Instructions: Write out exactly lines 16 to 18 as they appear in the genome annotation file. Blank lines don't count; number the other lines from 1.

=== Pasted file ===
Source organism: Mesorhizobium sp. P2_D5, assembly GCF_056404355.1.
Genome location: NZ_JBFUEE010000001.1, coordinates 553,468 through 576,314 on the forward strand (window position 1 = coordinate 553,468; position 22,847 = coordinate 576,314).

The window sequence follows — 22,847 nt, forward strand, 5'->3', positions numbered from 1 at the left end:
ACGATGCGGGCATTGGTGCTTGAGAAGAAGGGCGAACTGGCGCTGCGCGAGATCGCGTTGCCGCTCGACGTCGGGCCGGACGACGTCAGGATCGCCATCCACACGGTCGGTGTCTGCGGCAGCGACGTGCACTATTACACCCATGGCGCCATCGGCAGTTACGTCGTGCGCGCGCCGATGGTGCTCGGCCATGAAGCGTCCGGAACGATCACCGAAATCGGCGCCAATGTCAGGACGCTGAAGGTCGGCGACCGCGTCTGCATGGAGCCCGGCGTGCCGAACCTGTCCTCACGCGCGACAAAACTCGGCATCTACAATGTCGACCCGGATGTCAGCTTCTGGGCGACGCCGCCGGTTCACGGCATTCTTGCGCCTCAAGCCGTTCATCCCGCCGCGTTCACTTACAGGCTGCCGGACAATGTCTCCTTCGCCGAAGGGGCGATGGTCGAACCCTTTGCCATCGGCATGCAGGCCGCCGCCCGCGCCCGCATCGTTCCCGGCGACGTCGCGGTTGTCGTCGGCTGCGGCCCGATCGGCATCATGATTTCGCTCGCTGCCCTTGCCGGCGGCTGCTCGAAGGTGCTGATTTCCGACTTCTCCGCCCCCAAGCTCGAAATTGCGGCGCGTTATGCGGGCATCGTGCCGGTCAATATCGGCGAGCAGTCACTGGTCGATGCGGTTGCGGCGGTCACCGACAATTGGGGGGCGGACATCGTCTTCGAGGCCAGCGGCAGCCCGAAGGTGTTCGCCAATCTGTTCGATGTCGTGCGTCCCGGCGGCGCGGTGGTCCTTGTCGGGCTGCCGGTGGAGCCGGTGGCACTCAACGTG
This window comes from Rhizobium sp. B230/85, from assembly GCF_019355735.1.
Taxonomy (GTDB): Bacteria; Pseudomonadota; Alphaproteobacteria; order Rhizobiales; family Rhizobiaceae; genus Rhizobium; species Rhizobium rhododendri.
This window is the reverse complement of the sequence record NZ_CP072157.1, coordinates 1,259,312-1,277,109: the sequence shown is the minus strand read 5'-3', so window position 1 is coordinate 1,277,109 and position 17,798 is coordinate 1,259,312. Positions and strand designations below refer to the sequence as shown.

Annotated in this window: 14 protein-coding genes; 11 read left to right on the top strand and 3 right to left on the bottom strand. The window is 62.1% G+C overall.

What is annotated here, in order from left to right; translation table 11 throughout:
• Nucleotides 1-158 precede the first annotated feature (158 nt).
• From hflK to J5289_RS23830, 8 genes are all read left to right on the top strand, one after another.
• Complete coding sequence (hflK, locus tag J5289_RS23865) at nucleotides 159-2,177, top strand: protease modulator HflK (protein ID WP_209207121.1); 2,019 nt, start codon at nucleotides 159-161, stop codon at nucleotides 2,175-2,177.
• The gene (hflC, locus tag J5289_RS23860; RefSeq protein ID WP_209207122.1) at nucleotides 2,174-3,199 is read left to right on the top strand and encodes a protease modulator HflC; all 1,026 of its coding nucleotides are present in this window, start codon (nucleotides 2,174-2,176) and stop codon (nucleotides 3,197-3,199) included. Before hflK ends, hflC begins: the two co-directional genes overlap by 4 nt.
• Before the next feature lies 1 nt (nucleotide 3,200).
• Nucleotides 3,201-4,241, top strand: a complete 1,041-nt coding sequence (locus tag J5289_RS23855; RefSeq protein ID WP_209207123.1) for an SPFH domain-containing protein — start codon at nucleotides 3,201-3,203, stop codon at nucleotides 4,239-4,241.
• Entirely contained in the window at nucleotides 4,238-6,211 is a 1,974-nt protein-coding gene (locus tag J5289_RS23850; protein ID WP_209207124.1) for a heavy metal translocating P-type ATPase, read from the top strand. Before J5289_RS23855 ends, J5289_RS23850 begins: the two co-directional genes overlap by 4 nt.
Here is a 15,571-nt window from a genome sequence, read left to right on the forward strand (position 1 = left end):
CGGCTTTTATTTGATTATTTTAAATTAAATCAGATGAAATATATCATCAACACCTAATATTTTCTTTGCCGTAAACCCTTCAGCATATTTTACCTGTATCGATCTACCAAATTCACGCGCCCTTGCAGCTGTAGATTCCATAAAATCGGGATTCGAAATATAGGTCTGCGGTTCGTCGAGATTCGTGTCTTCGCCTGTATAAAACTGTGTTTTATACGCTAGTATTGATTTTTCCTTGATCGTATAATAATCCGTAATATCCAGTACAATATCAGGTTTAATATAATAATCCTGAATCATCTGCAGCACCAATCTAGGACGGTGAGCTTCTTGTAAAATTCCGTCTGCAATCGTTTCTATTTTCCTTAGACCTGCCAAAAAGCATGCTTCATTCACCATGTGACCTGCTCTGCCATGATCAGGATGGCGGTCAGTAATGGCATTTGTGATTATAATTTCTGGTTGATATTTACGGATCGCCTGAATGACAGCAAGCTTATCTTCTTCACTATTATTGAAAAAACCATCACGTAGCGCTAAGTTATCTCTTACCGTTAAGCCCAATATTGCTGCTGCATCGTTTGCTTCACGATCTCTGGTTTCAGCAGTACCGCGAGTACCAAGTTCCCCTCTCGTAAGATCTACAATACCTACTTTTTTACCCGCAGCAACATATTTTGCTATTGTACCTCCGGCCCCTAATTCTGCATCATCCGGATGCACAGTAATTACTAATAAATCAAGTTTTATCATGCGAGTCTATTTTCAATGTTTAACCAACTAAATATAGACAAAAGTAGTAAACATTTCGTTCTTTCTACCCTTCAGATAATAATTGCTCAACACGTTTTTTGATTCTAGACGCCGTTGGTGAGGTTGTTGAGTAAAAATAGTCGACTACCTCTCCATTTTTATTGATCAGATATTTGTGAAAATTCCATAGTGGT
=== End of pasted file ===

• Entirely contained in the window at nucleotides 4,238-6,211 is a 1,974-nt protein-coding gene (locus tag J5289_RS23850; protein ID WP_209207124.1) for a heavy metal translocating P-type ATPase, read from the top strand. Before J5289_RS23855 ends, J5289_RS23850 begins: the two co-directional genes overlap by 4 nt.
Here is a 15,571-nt window from a genome sequence, read left to right on the forward strand (position 1 = left end):
CGGCTTTTATTTGATTATTTTAAATTAAATCAGATGAAATATATCATCAACACCTAATATTTTCTTTGCCGTAAACCCTTCAGCATATTTTACCTGTATCGATCTACCAAATTCACGCGCCCTTGCAGCTGTAGATTCCATAAAATCGGGATTCGAAATATAGGTCTGCGGTTCGTCGAGATTCGTGTCTTCGCCTGTATAAAACTGTGTTTTATACGCTAGTATTGATTTTTCCTTGATCGTATAATAATCCGTAATATCCAGTACAATATCAGGTTTAATATAATAATCCTGAATCATCTGCAGCACCAATCTAGGACGGTGAGCTTCTTGTAAAATTCCGTCTGCAATCGTTTCTATTTTCCTTAGACCTGCCAAAAAGCATGCTTCATTCACCATGTGACCTGCTCTGCCATGATCAGGATGGCGGTCAGTAATGGCATTTGTGATTATAATTTCTGGTTGATATTTACGGATCGCCTGAATGACAGCAAGCTTATCTTCTTCACTATTATTGAAAAAACCATCACGTAGCGCTAAGTTATCTCTTACCGTTAAGCCCAATATTGCTGCTGCATCGTTTGCTTCACGATCTCTGGTTTCAGCAGTACCGCGAGTACCAAGTTCCCCTCTCGTAAGATCTACAATACCTACTTTTTTACCCGCAGCAACATATTTTGCTATTGTACCTCCGGCCCCTAATTCTGCATCATCCGGATGCACAGTAATTACTAATAAATCAAGTTTTATCATGCGAGTCTATTTTCAATGTTTAACCAACTAAATATAGACAAAAGTAGTAAACATTTCGTTCTTTCTACCCTTCAGATAATAATTGCTCAACACGTTTTTTGATTCTAGACGCCGTTGGTGAGGTTGTTGAGTAAAAATAGTCGACTACCTCTCCATTTTTATTGATCAGATATTTGTGAAAATTCCATAGTGGT